The students were also asked to use additional research resources to back up factual claims, discuss supporting arguments or highlight counterarguments. Here’s where I think that this concept of audience can continue to be useful to students. I’ve written before about the nuances of teaching source evaluation and selection to students, and plugged some fantastic articles on this topic by Joel Burkeholder and Michelle Simmons, but I’ll reiterate the importance of audience in source selection again here. Every piece of written information was created with a particular audience in mind, and as librarians we can teach students how to tease out and determine the audience of different sources so that they can find the ones that are most useful to making their own argument to their particular audience. I think sometimes we shy away from this kind of discussion, especially with first year students, because it seems too nuanced and complicated. I just have to keep reminding myself that research is complicated, and the sooner we teach students that there is a lot more grey area when it comes to using and evaluating sources, the better. I’d hate to see a senior thesis student chucking out a particularly useful source of information because it doesn’t meet a rigid set of criteria.
I’m super-jazzed to work with this class and can’t wait to talk about research source evaluation later in the semester.

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Just ‘Cause it’s Scholarly Don’t Make it Right

Choices by Flickr user Caleb Roenigk

Choices by Flickr user Caleb Roenigk

Last week at work looked a little something like this: Teaching, EndNote battle round 1, Reference Desk, EndNote battle round 2, Research Consultation with mildly concerned student, Lunch? Lunch! Research Consultation with deer-in-headlights-looking student, Teaching, Reference Desk with messed up printer (repeat).

The highlights of my week? Definitely the research consultations. I always feel most like a librarian when I’m meeting with a student or faculty member puzzling out the best ways to approach their literature review and research. I met with several psychology students working on their senior thesis projects (called St. Mary’s Projects or SMPs for short). Each student was at a different point in his/her research but they were all doing the exact same thing: Searching PsycINFO.

On the surface, the librarian in me should be proud. Students are consulting a library database for scholarly, peer-reviewed material instead of visiting for sources of questionable content (note: not a real site…yet). But the librarian in me is not proud. In fact, the librarian in me is cringing inside. After years of teaching the mechanics and benefits of using PsycINFO to students in psychology research methods classes I have come to realize that PsycINFO is all they know.

One of the SMP students I met with was clearly at the beginning of her research, trying to explore opportunities for research within a broad subject area. She would have GREATLY benefited from consulting a handbook or similar physical volumes that would have given her a better sense of the scope of research being done within her area of interest. Instead she was frantically plugging keywords into PsycINFO, trying to make sense of the very specific and not very helpful articles in her results list.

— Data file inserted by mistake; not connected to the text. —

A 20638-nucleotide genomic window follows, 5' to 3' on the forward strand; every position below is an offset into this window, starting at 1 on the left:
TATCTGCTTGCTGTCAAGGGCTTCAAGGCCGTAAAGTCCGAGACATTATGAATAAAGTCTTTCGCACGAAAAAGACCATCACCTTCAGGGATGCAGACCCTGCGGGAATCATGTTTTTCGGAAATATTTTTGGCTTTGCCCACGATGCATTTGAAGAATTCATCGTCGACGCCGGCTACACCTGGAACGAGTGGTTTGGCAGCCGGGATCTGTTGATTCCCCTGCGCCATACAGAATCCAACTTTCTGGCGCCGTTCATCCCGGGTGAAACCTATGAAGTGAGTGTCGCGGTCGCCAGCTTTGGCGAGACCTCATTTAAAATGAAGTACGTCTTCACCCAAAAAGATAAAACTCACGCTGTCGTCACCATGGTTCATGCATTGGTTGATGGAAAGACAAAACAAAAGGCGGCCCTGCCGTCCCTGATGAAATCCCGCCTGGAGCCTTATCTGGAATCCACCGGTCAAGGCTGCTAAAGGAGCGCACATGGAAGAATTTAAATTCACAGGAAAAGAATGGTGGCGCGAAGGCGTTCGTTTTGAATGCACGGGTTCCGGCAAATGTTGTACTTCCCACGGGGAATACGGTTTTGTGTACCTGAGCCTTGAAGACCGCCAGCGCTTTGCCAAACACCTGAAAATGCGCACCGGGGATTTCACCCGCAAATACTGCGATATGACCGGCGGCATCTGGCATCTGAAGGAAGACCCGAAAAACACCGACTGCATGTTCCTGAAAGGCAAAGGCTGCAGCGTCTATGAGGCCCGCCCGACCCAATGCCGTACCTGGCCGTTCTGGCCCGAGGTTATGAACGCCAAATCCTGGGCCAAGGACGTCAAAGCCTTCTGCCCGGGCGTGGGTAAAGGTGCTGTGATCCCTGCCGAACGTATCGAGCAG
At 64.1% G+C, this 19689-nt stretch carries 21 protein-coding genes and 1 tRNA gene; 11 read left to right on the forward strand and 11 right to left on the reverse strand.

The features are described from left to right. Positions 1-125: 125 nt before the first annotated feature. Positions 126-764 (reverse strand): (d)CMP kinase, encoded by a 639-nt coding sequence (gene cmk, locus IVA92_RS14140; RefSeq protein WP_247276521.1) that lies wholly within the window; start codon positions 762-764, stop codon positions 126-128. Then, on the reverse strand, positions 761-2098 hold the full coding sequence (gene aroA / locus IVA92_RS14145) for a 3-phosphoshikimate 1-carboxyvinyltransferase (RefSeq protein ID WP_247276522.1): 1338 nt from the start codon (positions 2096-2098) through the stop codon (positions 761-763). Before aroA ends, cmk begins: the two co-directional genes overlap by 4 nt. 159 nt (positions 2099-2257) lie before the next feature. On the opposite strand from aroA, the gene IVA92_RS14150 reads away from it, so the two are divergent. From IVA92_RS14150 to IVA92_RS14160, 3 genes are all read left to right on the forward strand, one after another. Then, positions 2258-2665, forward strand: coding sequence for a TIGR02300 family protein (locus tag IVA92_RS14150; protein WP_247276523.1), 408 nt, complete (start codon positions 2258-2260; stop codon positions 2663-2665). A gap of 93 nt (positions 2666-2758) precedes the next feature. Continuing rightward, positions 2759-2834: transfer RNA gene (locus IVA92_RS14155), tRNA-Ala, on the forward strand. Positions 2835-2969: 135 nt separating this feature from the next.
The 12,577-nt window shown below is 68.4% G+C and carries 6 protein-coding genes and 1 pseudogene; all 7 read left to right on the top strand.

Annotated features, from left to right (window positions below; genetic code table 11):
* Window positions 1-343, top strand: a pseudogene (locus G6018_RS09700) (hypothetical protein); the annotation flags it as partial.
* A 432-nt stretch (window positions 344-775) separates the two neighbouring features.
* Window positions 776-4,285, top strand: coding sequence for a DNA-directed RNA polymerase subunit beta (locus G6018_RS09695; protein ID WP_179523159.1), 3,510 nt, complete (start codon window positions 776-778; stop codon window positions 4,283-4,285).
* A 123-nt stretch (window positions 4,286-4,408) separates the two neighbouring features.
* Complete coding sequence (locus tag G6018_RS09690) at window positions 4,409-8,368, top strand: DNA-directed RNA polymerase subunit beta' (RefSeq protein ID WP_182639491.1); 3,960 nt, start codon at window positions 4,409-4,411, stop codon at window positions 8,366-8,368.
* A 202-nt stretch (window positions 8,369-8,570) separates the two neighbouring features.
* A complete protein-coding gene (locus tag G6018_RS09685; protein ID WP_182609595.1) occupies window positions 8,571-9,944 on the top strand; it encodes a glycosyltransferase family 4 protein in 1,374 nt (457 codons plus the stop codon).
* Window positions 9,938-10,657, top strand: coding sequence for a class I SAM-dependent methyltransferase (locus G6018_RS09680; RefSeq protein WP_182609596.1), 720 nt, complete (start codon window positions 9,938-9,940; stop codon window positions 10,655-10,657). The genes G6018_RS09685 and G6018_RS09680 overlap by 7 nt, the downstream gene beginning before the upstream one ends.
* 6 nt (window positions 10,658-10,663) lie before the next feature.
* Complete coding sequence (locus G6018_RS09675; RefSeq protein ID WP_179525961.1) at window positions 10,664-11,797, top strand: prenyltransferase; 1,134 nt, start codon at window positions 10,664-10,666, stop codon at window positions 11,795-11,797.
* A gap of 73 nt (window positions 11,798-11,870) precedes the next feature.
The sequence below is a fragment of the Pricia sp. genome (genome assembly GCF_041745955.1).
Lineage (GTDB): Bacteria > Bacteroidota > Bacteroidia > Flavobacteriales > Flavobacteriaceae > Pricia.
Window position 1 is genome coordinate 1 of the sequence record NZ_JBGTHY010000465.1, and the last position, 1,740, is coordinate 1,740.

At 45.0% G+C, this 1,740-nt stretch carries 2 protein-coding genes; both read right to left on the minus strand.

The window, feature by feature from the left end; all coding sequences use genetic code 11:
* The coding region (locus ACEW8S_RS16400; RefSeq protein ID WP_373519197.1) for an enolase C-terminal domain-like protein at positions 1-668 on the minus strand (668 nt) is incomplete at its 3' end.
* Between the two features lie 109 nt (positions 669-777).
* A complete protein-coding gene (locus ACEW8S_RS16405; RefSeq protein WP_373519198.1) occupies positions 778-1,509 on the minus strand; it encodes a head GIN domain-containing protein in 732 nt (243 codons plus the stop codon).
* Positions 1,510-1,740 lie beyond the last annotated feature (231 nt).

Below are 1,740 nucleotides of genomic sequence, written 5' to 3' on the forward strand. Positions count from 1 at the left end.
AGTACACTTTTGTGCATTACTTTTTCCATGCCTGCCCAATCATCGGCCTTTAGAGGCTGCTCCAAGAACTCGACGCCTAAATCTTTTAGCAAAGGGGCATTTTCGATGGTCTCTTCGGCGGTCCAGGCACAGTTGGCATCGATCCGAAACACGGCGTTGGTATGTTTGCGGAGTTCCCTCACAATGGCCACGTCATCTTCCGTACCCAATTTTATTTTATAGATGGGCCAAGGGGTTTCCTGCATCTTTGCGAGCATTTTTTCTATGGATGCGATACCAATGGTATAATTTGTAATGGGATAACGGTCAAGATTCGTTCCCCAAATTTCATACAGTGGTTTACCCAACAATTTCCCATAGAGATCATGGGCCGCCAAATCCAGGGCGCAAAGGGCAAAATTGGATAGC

Another student was conducting a fascinating study about international students’ acculturation processes on our campus, but was again consulting PsycINFO for statistics on international students in the U.S. higher education system and coming up short.

Then there were the students whose research required resources with a different focus (like Pubmed, ERIC, or Business Source Complete). Half of them had never even heard of these databases.

As my week progressed I saw that this method of research was not (surprise!) a psychology isolated incident. Several political science SMP students needed a wide variety of information to start answering some of their research questions: statistics/data, policy papers, topic overviews, government reports, etc. But where were they starting their research? In JSTOR.

So here’s where I take a step back, stare at them in poorly hidden surprise, quickly recover my professional face and show them the magic of the internet and other library resources. All the while I can’t help but think: Librarians and college professors, is this our fault?

Our intentions were good. We wanted our students to know about the world of scholarly publishing. We wanted them to read and analyze peer-reviewed material that had a solid theoretical foundation and excellent research. We wanted them to know that using these kinds of sources in their own papers and presentations added credibility to their arguments and made their own research stronger.

But that’s not what they got from us. What they got from us was this:



It’s simplistic, but I see it in the political science student who really needs to read the NY Times or Washington Post to get a better handle on the world event she’s analyzing, but instead downloads an esoteric article from JSTOR that s/he won’t understand very well and probably won’t read. I see it in the psychology student who doesn’t want to look at an online reference entry on her psychological concept because she can’t cite it in her paper, even though she can’t clearly articulate what this concept means. When I teach students about resources like PsycINFO or JSTOR I know that these are just two tools in a vast information toolkit, but do they?

Are Students Just Lazy?